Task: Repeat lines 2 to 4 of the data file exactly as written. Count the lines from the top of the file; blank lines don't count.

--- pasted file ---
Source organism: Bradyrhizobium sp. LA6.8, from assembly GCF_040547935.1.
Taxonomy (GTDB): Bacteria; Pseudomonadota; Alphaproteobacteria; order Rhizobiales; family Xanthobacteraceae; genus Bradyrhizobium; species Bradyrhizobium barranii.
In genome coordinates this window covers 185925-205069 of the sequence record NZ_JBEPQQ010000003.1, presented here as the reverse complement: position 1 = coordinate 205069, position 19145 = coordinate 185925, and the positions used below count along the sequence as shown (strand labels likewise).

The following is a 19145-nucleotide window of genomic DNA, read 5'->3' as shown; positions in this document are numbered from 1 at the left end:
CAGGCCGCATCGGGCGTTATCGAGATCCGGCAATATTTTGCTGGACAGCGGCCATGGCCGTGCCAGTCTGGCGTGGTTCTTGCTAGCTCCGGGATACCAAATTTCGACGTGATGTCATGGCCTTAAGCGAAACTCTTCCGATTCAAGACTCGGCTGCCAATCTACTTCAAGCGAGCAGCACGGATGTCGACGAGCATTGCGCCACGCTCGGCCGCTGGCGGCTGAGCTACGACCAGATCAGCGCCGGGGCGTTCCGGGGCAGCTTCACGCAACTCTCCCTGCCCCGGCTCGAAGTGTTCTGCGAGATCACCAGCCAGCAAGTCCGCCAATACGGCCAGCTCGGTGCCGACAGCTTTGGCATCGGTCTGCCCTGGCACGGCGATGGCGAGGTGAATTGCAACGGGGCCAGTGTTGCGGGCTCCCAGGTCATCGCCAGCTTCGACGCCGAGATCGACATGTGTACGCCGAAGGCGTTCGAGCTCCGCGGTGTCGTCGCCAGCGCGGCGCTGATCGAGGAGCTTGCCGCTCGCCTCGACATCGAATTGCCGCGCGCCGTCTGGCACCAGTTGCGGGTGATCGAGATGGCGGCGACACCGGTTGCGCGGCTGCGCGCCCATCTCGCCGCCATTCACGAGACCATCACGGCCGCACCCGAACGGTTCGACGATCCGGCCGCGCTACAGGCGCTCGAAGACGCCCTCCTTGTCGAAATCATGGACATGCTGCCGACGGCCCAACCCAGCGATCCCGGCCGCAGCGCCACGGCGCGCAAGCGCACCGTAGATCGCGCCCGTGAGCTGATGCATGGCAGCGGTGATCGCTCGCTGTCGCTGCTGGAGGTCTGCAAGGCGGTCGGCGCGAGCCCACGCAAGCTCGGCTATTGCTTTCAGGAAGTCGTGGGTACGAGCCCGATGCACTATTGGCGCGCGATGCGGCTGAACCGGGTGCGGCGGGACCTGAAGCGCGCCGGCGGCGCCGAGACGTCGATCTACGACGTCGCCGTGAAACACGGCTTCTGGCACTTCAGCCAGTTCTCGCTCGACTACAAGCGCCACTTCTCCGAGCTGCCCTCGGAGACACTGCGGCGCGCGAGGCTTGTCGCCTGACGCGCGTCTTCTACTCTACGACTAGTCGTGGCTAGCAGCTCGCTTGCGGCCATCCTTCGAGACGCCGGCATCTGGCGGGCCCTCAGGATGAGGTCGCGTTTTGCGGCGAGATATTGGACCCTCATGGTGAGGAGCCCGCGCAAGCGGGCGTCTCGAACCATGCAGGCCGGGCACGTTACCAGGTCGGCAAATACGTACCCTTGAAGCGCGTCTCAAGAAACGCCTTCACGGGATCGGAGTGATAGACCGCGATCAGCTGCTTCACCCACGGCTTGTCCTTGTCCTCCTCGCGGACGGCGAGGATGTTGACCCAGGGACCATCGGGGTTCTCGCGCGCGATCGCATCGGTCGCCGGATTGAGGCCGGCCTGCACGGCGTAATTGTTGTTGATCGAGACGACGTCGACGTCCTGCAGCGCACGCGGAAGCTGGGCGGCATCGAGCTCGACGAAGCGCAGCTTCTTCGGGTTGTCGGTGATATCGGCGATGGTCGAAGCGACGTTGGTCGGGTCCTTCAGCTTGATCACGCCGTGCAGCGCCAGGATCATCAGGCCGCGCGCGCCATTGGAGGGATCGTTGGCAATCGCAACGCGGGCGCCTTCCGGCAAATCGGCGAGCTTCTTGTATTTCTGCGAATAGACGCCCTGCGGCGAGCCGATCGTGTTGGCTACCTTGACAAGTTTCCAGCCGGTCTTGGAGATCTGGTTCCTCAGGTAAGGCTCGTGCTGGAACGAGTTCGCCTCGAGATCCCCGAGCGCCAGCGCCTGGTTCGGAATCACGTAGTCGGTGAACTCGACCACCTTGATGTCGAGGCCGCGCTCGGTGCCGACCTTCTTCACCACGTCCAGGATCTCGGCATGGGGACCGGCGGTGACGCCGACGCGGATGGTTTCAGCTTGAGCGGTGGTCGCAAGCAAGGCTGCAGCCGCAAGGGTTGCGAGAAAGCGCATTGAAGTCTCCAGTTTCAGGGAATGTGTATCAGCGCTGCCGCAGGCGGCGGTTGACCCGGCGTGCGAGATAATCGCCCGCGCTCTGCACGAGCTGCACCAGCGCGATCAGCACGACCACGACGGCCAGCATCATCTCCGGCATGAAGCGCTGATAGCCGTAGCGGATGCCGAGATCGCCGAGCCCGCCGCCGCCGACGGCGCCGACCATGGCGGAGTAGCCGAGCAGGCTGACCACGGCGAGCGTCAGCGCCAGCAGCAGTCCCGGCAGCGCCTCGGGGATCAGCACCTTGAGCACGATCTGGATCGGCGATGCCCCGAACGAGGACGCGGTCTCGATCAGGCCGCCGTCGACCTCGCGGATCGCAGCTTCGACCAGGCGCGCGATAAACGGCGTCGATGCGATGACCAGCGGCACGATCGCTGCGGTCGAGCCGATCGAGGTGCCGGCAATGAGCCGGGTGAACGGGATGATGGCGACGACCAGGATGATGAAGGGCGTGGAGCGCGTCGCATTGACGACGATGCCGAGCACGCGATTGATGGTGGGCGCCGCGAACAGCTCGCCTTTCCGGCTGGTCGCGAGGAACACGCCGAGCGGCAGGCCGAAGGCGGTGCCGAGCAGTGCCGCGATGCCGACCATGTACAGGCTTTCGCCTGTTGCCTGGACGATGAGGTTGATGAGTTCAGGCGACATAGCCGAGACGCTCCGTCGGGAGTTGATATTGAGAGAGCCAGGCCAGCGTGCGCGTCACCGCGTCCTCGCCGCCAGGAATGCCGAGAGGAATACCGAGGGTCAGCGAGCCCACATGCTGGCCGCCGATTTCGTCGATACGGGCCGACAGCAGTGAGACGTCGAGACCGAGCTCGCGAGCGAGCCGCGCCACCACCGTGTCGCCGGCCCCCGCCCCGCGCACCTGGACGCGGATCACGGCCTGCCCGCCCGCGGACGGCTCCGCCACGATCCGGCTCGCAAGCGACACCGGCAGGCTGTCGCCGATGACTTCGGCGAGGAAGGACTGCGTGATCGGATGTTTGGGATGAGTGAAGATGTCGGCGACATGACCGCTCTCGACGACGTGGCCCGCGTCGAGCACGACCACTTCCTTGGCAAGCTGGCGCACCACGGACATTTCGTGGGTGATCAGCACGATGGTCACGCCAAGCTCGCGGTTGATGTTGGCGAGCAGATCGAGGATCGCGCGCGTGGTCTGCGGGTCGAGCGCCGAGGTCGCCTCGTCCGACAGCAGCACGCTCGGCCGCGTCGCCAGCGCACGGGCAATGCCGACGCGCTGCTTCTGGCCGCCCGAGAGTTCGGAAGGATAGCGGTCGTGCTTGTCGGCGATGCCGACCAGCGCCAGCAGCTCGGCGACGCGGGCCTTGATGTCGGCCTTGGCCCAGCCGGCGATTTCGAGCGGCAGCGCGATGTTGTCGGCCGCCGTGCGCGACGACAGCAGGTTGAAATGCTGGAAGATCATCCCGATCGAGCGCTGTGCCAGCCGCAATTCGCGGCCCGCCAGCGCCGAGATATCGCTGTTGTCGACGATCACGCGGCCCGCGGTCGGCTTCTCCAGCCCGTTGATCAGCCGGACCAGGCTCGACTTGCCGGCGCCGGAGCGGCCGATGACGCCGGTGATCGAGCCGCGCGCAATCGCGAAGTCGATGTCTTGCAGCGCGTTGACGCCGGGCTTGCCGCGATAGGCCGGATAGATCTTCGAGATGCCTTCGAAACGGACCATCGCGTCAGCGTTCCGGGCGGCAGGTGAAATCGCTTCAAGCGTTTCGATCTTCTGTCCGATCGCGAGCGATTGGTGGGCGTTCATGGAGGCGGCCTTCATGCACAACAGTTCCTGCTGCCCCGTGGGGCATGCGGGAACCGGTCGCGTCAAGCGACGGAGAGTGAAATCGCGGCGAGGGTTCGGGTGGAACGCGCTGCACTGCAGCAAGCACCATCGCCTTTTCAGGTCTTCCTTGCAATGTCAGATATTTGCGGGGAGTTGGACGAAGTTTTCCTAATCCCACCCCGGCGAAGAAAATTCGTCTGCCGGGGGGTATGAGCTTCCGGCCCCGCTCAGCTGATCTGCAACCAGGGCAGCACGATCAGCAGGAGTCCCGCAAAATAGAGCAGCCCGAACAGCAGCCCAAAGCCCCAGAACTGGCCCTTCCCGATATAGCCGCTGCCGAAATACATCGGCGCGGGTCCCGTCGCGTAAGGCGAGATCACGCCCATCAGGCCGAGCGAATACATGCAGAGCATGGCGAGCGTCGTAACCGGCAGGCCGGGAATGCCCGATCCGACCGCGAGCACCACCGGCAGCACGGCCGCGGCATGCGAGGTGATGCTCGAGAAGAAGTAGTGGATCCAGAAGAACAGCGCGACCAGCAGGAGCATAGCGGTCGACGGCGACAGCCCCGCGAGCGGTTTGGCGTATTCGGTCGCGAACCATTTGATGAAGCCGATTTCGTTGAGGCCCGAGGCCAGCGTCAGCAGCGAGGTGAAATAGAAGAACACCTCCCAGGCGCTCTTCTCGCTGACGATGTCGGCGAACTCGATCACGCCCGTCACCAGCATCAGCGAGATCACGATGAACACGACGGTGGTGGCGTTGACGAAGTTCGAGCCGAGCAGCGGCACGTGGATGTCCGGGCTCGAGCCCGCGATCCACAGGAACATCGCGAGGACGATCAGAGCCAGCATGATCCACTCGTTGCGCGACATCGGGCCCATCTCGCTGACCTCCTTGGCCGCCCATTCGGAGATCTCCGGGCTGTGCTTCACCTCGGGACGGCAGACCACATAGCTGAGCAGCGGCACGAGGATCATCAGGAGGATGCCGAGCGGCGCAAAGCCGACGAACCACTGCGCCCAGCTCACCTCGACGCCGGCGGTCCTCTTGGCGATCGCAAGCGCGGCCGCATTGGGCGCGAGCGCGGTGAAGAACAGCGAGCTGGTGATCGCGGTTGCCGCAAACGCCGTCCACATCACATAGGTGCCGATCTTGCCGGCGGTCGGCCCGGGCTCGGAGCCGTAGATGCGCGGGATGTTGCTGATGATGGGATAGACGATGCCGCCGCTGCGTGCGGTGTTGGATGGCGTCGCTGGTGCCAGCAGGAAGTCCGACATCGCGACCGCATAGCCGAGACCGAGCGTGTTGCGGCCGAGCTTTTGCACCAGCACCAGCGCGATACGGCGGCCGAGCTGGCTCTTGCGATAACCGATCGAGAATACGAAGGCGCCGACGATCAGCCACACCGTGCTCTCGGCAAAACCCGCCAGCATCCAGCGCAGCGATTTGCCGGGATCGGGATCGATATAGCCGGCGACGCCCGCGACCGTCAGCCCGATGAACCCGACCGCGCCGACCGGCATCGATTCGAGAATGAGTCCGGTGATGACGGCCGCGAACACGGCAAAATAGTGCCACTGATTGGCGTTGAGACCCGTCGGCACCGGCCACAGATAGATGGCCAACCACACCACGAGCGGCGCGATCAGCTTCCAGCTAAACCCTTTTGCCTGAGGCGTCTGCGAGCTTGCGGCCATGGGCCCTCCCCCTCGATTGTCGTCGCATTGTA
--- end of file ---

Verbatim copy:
Taxonomy (GTDB): Bacteria; Pseudomonadota; Alphaproteobacteria; order Rhizobiales; family Xanthobacteraceae; genus Bradyrhizobium; species Bradyrhizobium barranii.
In genome coordinates this window covers 185925-205069 of the sequence record NZ_JBEPQQ010000003.1, presented here as the reverse complement: position 1 = coordinate 205069, position 19145 = coordinate 185925, and the positions used below count along the sequence as shown (strand labels likewise).

The following is a 19145-nucleotide window of genomic DNA, read 5'->3' as shown; positions in this document are numbered from 1 at the left end: